Though there was no physical evidence linking them to the crime and eyewitnesses at the time of the slayings couldn’t identify them as the killers, Carter was convicted along with Artis. Their convictions were overturned in 1975, but both were found guilty a second time in a retrial a year later.

After 19 years behind bars, Carter was finally freed in 1985 when a federal judge overturned the second set of convictions, citing a racially biased prosecution. Artis was also exonerated after being earlier paroled in 1981.

Carter later moved to Toronto and became the founding executive director of the Association in Defence of the Wrongly Convicted, which has secured the release of 18 people since 1993.

Win Wahrer, a director with the association, remembers Carter as the “voice and the face” of the group.

“I think it’s because of him that we got the credibility that we did get, largely due to him — he was already a celebrity, people knew who he was,” she said.

“He suffered along with those who were suffering.”

Though Carter left the organization in 2005, the phone never stopped ringing with requests for him, Wahrer said.

“He was an eloquent speaker, a passionate speaker. I remember the first time I ever heard him I knew I was in the presence of a man that could move mountains just by his presence and his words and his passion for what he believed in,” she said.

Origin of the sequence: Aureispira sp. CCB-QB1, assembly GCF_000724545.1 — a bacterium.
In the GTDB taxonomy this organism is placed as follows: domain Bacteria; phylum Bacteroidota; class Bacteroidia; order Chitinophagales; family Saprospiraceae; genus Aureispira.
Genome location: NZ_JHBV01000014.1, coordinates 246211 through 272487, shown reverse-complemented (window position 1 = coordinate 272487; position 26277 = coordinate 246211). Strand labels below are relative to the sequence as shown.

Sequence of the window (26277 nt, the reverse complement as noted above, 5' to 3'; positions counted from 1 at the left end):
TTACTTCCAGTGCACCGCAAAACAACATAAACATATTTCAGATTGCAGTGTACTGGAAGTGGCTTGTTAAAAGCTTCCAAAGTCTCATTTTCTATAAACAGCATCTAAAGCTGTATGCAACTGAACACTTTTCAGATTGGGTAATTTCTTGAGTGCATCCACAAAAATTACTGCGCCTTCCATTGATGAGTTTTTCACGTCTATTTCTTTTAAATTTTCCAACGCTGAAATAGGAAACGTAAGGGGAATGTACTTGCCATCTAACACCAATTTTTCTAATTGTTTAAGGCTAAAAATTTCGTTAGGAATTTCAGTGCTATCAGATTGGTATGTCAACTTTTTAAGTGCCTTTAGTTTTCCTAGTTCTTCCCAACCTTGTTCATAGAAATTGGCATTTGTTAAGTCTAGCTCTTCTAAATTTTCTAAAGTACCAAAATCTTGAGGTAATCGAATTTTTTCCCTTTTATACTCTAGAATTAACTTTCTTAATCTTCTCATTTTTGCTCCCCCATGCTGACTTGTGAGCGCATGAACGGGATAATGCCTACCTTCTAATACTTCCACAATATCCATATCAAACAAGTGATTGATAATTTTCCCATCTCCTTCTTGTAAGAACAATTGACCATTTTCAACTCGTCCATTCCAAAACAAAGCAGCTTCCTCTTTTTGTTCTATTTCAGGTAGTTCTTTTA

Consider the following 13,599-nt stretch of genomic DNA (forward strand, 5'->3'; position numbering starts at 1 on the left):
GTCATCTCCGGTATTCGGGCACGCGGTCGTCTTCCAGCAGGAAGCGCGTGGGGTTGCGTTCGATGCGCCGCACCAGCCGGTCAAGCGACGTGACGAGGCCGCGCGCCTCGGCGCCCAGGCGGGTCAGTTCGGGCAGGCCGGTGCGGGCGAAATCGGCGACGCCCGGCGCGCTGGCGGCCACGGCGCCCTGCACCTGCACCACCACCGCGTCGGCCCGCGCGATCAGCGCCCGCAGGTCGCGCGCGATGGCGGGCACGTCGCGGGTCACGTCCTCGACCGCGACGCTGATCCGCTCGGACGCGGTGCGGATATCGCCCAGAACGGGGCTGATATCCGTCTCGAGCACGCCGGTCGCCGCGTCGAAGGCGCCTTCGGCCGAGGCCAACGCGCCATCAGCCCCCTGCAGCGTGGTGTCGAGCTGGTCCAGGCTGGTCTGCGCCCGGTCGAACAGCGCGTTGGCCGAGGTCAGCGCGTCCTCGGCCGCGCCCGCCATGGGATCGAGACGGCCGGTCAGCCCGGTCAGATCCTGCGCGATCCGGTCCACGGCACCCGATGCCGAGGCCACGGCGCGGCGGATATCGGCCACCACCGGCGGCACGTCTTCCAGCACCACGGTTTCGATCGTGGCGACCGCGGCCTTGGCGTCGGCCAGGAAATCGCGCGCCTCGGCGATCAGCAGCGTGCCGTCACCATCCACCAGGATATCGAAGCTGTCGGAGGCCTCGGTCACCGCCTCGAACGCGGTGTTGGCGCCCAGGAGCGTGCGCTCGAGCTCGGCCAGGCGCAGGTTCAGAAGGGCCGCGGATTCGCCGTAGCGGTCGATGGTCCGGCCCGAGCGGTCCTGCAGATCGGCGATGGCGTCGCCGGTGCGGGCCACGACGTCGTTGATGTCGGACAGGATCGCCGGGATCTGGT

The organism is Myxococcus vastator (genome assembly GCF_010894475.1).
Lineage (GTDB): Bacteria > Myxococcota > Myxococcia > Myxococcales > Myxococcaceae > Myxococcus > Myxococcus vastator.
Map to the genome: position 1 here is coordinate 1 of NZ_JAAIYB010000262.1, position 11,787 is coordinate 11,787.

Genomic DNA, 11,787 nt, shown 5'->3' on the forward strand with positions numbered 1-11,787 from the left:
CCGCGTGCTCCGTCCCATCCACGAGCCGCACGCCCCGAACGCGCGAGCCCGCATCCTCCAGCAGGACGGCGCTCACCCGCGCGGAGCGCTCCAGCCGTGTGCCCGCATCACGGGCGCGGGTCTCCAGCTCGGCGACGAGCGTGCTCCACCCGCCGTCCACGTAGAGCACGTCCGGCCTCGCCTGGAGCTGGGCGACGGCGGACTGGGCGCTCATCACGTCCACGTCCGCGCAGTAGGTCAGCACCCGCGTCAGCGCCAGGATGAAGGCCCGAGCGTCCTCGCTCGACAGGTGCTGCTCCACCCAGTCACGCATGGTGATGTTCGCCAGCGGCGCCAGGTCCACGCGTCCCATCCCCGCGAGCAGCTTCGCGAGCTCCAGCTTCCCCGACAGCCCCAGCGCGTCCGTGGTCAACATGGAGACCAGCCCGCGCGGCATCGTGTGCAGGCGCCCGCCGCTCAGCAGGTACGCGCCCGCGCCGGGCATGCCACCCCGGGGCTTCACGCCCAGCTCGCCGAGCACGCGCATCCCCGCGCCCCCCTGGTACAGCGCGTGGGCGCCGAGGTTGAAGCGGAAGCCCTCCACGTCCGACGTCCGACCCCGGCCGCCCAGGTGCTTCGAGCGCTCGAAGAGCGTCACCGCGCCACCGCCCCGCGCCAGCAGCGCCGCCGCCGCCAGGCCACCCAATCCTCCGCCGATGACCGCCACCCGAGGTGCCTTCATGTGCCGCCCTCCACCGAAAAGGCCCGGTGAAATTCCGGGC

Carter went on to found another advocacy group, Innocence International.

“He wanted to bring people together. That was his real purpose in life — to get people to understand one another and to work together to make changes,” said Wahrer.

“It was so important for him to make a difference. And I think he did. I think he accomplished what he set out to do.”

Association lawyer James Lockyer, who has known Carter since they were involved in the wrongful conviction case of Guy Paul Morin, remembered how Carter called him just before sitting down with then-president Bill Clinton for a screening of his 1999 biopic “The Hurricane.”

The call was to ask for advice on how to bring the U.S. leader’s attention to the case of a Canadian woman facing execution in Vietnam.

“Even though this was sort of a pinnacle moment of Rubin’s life — to sit at the White House with the president and his wife on either side of him watching a film about him — he wasn’t really thinking about himself,” said Lockyer.

“He was thinking about this poor woman who was sitting on death row in Vietnam that we were trying to save from the firing squad.”

The film about Carter’s life starred Denzel Washington, who received an Academy Award nomination for playing the boxer turned prisoner.

On Sunday, when told of Carter’s death, Washington said in a statement: “God bless Rubin Carter and his tireless fight to ensure justice for all.”

Carter’s fight continued to the very end.

Never letting up even as his body was wracked with cancer, Carter penned an impassioned letter to a New York paper in February calling for the conviction of a man jailed in 1985 to be reviewed — and reflected on his own mortality in the process.

“If I find a heaven after this life, I’ll be quite surprised. In my own years on this planet, though, I lived in hell for the first 49 years, and have been in heaven for the past 28 years,” he wrote.

“To live in a world where truth matters and justice, however late, really happens, that world would be heaven enough for us all.”

— with files from the Associated Press.

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Mirror exposes Qatar’s World Cup slavery

March 31, 2014 at 8:12 pm (capitalism, Human rights, internationalism, Middle East, posted by JD, profiteers, Slavery, sport, unions, workers)

***Embedded image permalink